Inheritance tax planning before 6 April 2015
Have you made use of your annual inheritance tax exemptions? The general annual exemption is £3,000 per donor (plus last year’s £3,000 exemption if you did not use it). Also consider making regular gifts out of your income to minimise the growth of your estate that will be liable to IHT.
The £2,000 Employment Allowance continues for 2015/16
The £2,000 “employment allowance” introduced in 2014/15 continues to be available for 2015/16. Note that this allowance provides relief from paying employers NIC on the first £2,000 of contributions. The £2,000 allowance is set against employers NIC on a cumulative basis during the tax year.
The allowance is available to most employers, although those under common control are restricted to just the one £2,000 allowance. Husband and wife companies with no other employees charged to national insurance may find it tax efficient to change the mix of salaries and dividends to take advantage of the £2,000 allowance. From 6 April 2015 it may be advantageous to increase directors’ salaries to the new £10,600 personal allowance instead of the NIC threshold of £8,060 (£155 a week).
The extra £2,540 will save £508 (20%) corporation tax (£1,016 for two directors) whereas the additional employees NIC would be just £305 each.
Husband and wife company – from 2015/16:
Salary £10,295 net = gross £10,600
Dividend up to BR band £28,606 net = gross £31,785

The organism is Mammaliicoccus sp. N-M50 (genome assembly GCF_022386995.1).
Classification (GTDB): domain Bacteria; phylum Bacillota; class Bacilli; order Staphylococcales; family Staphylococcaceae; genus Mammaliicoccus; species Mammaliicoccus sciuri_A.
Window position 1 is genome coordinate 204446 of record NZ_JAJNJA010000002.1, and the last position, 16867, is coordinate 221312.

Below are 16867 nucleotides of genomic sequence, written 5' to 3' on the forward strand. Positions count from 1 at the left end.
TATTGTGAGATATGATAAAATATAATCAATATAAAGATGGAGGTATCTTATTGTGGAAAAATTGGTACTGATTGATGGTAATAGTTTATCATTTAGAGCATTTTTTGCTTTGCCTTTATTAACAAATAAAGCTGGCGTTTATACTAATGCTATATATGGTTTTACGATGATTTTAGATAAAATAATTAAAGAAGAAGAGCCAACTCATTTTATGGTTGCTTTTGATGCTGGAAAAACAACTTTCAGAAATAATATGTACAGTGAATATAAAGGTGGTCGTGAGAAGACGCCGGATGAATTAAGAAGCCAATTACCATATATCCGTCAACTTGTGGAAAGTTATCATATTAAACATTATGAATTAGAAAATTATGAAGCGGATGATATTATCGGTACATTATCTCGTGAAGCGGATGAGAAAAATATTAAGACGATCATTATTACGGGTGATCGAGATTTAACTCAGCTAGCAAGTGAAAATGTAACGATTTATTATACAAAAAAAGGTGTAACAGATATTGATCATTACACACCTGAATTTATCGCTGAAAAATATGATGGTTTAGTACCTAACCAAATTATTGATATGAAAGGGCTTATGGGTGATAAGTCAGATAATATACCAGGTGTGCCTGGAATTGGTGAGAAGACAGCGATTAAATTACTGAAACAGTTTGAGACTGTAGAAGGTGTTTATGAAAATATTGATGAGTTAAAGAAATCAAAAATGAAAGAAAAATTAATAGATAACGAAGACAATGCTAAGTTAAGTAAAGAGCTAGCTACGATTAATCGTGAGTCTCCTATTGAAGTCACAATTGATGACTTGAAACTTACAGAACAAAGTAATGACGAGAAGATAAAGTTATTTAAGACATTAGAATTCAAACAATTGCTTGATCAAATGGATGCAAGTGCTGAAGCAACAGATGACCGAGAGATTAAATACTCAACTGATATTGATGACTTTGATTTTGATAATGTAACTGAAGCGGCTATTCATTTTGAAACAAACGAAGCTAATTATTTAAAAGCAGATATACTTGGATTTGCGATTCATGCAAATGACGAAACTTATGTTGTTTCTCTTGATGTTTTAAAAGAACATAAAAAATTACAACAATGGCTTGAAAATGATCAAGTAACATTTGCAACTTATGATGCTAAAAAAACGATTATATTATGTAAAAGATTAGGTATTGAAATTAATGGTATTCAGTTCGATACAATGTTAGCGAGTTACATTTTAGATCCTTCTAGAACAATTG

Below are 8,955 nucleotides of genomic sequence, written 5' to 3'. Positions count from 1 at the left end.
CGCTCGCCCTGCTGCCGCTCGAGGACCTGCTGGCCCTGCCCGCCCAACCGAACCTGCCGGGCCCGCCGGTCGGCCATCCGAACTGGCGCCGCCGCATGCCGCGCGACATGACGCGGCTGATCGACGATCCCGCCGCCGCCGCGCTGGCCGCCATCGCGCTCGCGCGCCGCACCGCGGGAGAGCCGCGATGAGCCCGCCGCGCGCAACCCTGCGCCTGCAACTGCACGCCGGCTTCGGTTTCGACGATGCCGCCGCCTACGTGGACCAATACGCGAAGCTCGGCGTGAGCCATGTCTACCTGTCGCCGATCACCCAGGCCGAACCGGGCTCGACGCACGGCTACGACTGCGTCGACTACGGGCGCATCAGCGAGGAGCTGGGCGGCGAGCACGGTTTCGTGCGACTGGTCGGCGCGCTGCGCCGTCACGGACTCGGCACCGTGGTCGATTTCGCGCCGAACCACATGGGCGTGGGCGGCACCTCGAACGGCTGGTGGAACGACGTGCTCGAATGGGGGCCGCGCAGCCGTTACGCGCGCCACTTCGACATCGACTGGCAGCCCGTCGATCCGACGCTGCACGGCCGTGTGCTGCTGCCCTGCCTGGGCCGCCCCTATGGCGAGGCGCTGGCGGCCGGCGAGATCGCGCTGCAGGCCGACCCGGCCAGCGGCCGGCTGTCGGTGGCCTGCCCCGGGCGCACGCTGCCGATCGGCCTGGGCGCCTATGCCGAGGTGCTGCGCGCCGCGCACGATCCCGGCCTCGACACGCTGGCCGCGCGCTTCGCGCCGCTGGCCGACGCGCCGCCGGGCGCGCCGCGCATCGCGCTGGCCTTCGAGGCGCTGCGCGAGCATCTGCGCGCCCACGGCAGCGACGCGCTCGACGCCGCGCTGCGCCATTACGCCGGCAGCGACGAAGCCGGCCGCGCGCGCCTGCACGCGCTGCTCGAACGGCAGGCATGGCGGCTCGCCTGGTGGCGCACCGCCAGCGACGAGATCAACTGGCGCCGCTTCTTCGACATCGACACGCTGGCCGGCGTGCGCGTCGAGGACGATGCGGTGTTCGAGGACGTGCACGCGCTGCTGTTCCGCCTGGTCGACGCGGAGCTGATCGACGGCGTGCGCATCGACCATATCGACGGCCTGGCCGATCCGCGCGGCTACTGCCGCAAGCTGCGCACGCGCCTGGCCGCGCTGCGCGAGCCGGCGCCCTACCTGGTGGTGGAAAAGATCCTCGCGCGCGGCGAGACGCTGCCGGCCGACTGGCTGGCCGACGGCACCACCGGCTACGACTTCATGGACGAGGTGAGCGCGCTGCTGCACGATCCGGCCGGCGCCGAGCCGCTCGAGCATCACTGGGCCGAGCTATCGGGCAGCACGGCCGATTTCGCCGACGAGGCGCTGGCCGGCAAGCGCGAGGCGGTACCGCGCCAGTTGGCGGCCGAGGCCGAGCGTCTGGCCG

Top of BR band £42,385
Net cash extracted (each) £38,901
Total extracted £77,802 for couple
There would however be 20% corporation tax payable.
Profits before tax £71,515 @ 20% = £14,303 corporation tax, thus profits before salaries and tax would be £92,715.
This results in an overall tax and NIC rate of just 16.1%.
A salary in excess of £10,600 would attract income tax (at 20%) and employee’s NIC at 12%.
And no employers NIC for those under 21 from 6 April 2015
A Government policy to reduce the number of school leavers not in employment, education or training is to abolish employers NIC for those under the age of 21. This exemption starts 6 April 2015 and will not apply to those earning more than the Upper Earnings Limit (UEL), Employers NIC will be charged as normal beyond that limit.
Maximise tax relief for capital expenditure
Those running a business should take advantage of the temporary increase in the Annual Investment Allowance (AIA) to £500,000. 5th April 2015 is not relevant for this tax break as the limit continues until 31 December 2015 when it is scheduled to reduce to just £25,000. AIA provides a 100% tax write off for plant and equipment used in your business. This tax relief extends to fixtures and fittings within business premises such as electrical, water and heating systems.
Tax diary of main events
01 March – Corporation tax for year to 31/5/14
19 March – PAYE & NIC deductions, and CIS return and tax, for month to 5/3/15 (due 22 March if you pay electronically)
01 April – Corporation tax for year to 30/6/14
05 April – End of 2014/15 tax year, Many tax actions need to be taken by this date (see above). 2015/16 Tax year begins
19 April – PAYE & NIC deductions, and CIS
- Financial Support for Businesses during Coronavirus (COVID-19) - 21 April 2020
- Coronavirus Update – 2 April 2020 - 2 April 2020
- Entrepreneurs’ relief lifetime limit slashed from £10m to £1m - 2 April 2020
- Chancellor ups annual pension allowance thresholds by £90,000 - 2 April 2020
- Coronavirus pandemic prompts one-year business rates holiday - 2 April 2020